The range of the zone Z is similar to the range of the first embodiment. This range of the zone Z is set to ±Y% of the timing of the predictable next pulsation. A starting point of this zone Z is equal to such a time instant defined from a peak “P0” of a pulsation immediately before the predictable next pulsation to after tΧ(100−Y)/100. An end point of this zone Z is equal to such a time instant defined from the peak “P0” to after tΧ(100+Y)/100.

Then, the I-th zone uses the same time instant as that of the zone Z as a starting point. Both an end point of the I-th zone and a starting point of the II-th zone are set as from the peak “P0” of the pulsation immediately before the predictable next pulsation to tΧ(100−M)/100. Note that Y>M>0. An end point of the II-th zone corresponds to the same time instant as the end point of zone Z.

It should be noted that the starting points of the zone Z and the I-th zone, both the end point of the I-th zone and the starting point of the II-th zone may be calculated, while ratios of pulsation interval “RR0” from the peak “P0” are previously determined as , B%, and C% respectively. Note that A=100−Y, B=100−M, C=100+Y.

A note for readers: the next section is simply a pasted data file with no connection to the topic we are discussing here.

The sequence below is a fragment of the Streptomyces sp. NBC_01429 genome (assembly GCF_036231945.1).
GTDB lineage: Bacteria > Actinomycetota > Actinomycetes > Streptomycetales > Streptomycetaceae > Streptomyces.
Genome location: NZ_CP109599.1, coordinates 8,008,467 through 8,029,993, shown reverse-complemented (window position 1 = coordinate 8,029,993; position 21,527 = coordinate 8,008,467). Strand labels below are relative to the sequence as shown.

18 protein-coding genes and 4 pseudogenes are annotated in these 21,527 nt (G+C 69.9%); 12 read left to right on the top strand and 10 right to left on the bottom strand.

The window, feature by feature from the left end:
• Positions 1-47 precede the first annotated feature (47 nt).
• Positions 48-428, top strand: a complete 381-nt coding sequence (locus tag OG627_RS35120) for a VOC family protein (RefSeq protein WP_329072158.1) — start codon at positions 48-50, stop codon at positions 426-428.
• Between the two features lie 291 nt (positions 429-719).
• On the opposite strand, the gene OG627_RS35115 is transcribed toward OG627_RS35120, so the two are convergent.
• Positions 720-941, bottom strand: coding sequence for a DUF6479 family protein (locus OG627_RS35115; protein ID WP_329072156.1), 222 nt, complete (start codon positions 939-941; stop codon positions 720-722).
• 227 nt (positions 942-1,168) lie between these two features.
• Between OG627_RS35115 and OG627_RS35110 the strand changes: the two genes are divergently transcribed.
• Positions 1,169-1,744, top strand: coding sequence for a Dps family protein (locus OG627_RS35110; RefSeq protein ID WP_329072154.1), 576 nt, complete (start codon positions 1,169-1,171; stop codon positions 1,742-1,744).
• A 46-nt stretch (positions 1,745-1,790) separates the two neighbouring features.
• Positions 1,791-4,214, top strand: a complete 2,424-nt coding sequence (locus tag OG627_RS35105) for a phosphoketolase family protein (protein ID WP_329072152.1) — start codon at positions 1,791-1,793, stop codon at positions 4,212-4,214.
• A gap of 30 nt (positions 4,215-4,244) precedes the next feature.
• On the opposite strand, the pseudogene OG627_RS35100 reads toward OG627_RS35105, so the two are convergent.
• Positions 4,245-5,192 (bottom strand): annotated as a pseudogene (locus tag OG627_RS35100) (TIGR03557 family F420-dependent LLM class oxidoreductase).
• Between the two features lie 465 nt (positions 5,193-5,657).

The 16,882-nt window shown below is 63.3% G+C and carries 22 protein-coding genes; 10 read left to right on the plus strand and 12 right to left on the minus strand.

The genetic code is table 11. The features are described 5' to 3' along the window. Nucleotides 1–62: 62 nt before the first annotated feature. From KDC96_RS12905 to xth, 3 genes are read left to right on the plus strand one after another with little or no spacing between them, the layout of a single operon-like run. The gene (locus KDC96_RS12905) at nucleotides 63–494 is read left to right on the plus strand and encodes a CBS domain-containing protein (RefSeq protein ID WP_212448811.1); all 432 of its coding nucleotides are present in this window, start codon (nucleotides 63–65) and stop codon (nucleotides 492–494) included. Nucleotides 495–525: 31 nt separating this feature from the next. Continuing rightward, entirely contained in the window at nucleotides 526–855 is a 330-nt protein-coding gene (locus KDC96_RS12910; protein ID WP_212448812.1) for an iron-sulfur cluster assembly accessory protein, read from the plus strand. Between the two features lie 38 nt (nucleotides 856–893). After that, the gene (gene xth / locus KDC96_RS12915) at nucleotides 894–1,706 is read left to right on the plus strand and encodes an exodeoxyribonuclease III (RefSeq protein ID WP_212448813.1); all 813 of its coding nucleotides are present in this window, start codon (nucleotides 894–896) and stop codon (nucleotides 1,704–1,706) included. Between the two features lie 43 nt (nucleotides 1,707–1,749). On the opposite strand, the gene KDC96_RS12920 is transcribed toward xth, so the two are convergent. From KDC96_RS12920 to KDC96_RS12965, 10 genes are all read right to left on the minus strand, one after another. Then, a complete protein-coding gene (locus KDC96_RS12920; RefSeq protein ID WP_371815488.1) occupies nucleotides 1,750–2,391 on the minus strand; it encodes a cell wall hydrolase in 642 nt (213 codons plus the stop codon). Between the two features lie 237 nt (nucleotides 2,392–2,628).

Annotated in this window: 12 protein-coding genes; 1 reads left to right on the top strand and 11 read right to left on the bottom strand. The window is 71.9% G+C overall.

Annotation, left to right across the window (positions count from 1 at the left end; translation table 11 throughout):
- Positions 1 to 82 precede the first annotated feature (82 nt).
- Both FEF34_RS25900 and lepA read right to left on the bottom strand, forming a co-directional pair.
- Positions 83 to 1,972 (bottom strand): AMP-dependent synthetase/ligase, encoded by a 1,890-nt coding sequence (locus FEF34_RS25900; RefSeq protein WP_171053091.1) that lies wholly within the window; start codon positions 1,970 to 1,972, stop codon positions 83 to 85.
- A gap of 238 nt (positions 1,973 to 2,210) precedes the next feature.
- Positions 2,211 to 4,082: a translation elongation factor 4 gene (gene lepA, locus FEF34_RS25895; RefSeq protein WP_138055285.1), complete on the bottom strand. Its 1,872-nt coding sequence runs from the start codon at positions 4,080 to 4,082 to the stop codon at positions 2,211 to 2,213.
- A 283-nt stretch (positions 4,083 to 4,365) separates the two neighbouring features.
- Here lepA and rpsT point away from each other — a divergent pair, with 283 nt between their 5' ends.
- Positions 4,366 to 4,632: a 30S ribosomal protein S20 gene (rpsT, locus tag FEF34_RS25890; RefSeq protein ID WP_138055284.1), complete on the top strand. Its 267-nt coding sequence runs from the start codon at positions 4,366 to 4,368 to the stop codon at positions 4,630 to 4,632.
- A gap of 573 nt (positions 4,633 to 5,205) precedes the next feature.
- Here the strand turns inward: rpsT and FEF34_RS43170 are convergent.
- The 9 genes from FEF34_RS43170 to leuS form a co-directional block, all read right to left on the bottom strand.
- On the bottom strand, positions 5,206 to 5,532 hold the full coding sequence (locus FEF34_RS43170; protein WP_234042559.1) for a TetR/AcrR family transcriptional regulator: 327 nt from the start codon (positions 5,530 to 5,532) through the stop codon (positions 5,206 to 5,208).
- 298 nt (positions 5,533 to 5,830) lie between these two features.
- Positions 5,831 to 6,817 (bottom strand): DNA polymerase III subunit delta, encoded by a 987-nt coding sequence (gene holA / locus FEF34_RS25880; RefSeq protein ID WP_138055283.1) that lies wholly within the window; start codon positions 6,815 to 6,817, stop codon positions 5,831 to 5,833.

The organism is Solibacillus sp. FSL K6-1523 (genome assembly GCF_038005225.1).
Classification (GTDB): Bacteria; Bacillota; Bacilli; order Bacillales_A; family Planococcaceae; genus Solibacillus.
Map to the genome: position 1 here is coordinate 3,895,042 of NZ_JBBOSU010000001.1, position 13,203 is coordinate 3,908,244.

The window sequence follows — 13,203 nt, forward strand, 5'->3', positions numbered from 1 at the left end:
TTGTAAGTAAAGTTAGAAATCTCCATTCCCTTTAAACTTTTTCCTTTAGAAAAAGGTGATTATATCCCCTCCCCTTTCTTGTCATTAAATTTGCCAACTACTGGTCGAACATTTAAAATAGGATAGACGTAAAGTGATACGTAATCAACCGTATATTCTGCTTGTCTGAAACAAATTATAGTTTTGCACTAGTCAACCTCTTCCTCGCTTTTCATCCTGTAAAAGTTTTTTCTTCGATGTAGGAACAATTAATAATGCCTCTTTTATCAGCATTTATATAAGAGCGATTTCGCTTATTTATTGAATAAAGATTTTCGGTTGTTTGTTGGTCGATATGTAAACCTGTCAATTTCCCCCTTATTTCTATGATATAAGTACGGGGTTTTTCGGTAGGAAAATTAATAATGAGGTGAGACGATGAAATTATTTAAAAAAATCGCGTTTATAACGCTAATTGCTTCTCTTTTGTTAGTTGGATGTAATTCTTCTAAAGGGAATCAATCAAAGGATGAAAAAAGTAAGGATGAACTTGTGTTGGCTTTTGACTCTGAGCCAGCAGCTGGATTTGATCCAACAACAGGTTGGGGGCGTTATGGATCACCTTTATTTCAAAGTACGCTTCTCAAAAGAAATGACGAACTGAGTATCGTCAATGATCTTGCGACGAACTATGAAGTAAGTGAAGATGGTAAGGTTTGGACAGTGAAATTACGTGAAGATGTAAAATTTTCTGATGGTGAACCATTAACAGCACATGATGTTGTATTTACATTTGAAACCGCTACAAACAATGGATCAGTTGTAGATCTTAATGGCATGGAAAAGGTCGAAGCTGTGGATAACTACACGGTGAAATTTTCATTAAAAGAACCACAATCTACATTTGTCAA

Then, after the zone setting process has been carried out, the pulsation detecting process is executed.

In the pulsation detecting process of the second embodiment, among such peaks of pulse waves, a peak which is produced at timing outside the range of the zone Z is assumed as such a peak which is caused not by a pulsation, but by noise. Also, as to peaks which are produced at a timing within the range of the zone Z, such a peak which is located near the predicted timing is assumed to be caused by the pulsation. The pulsation detecting process operation based upon such a fact as to whether the detected timing corresponds to the I-th zone, or to the II-th zone is carried out.

FIG. 8 is a flow chart for explaining a flow operation of a pulsation determining process executed by the pulsation detecting unit 41 according to the second embodiment.